The recent Palestinian violence and the resulting U.S. State Department advisory against travel to Israel is causing many American universities to rethink their support for study in Israel.
That issue came to the fore this month as George Washington University first decided not to give credit to students studying abroad at the Hebrew University of Jerusalem, then quickly reversed course under pressure.
Columbia University and the University of Pennsylvania also considered denying credit for study at Israeli universities. Ultimately they dropped their plans following complaints from Jewish groups on campus.
The wrangling comes as the number of American students planning to study in Israel next semester is decreasing.
Officials at Tel Aviv and Hebrew universities both acknowledged that applications were significantly down for the spring semester, though neither would disclose details. Most students enrolled for the current semester chose to remain in Israel despite the current unrest, both schools said.
Israel is the most popular destination for American Jews studying abroad, and approximately 3,300 American students studied in Israel during the 1998-99 school year, according to the Chronicle of Higher Education.
Approximately 450 Americans are currently enrolled at Hebrew University, whose program for overseas students is the largest in Israel.
The policy at George Washington, a private university in Washington, was unusual in that it specifically denied credit from Hebrew University. This is because Hebrew University’s Mount Scopus campus is in eastern Jerusalem, an area singled out for special caution in the travel advisory, university officials said.
Beyond its geographical connotations, “east Jerusalem” generally refers to areas of the city that were under Jordanian control until the Six-Day War in 1967, and which the Palestinians seek to make the capital of their own state. The area has a large Arab population.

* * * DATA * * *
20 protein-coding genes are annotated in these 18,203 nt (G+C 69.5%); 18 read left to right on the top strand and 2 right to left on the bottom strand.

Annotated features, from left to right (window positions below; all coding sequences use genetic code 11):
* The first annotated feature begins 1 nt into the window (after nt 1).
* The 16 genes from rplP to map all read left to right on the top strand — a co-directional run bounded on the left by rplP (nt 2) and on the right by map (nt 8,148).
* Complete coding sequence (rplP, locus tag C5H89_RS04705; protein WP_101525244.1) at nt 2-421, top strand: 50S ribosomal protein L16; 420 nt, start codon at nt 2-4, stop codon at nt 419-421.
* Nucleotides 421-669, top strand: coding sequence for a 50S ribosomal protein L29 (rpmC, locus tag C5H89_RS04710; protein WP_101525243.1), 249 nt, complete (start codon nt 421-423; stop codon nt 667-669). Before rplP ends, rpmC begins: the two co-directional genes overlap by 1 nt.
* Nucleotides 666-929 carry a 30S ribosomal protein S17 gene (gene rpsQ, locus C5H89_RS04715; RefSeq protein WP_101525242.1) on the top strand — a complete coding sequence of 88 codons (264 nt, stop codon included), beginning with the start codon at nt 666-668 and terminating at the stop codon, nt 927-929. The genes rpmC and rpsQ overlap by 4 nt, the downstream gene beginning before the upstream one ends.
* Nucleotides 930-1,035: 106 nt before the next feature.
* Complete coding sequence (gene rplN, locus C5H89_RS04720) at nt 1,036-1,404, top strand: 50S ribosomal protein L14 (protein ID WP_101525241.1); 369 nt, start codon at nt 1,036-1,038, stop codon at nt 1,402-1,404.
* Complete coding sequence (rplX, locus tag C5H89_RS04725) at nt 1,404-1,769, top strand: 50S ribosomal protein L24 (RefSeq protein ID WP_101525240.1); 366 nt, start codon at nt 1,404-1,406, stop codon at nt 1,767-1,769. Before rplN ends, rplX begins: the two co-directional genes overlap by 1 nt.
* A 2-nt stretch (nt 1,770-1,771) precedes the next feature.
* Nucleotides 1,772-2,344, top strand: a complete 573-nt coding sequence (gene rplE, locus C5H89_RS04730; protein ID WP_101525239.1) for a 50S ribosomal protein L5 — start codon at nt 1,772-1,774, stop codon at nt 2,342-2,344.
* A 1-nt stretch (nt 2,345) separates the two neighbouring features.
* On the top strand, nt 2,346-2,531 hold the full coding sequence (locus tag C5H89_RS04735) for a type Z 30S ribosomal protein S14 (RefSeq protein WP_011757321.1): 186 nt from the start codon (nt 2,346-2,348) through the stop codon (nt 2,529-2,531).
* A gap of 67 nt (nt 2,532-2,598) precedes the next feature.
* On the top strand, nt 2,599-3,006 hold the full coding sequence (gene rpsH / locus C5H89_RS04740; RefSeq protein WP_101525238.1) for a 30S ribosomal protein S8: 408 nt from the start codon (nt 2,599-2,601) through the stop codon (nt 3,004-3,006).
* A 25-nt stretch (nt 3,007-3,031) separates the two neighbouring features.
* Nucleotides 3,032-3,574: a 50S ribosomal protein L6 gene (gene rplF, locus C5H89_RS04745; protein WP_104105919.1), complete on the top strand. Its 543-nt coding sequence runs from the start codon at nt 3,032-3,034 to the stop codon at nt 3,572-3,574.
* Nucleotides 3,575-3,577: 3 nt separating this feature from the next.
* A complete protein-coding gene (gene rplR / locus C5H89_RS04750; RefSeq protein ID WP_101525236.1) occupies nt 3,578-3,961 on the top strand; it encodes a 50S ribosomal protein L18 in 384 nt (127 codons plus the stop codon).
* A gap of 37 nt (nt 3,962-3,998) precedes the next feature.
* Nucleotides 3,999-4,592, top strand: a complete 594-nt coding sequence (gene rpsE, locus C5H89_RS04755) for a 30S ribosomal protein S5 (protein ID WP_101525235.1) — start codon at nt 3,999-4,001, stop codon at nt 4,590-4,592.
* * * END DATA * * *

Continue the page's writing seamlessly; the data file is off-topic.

Israeli officials and American Jewish leaders argue that Mount Scopus has been an Israeli enclave since 1948, and is safe. Their discussions with George Washington University officials led the university to reverse its policy.
The school will continue to accept credits earned at Hebrew University. However, according to a statement released by its director of summer, special and international programs, the university now tells students that if they do not heed State Department warnings “they are acting entirely on their own, without the sanction of the University.”
“Our highest priority is always the safety and well-being of our students,” the statement said. “We can not ignore publicly available information that establishes norms for risk in travel. We make every effort to bring such information to the attention of our students and their families, and to ensure that they read and understand it.”
The debate at George Washington, Penn and Columbia reflects the schools’ fear of being held liable should their students be harmed while studying in Israel.
Some universities have resolved the matter by asking students and their parents to sign a waiver absolving the university of liability.
In addition, some are dropping official partnerships with Israeli universities, which means that students can still receive credit for course work, but they do so solely under the auspices of the Israeli university.
Menachem Milson, provost of Hebrew University’s Rothberg School for Overseas Students, said that since the violence began in late September “more than two or three” American universities have cut their official ties with his program.
The American students “stay at their personal responsibility and Hebrew University’s responsibility, as opposed to the American universities seeing themselves as liable,” Milson said in a telephone interview.
That approach satisfies Orli Gil, Israeli consul for academic affairs in New York, and Richard Joel, president of Hillel: The Foundation for Jewish Campus Life.
Both say that studying in Israel is perfectly safe, despite the travel advisory.
The Archive of the Jewish Telegraphic Agency includes articles published from 1923 to 2008. Archive stories reflect the journalistic standards and practices of the time they were published.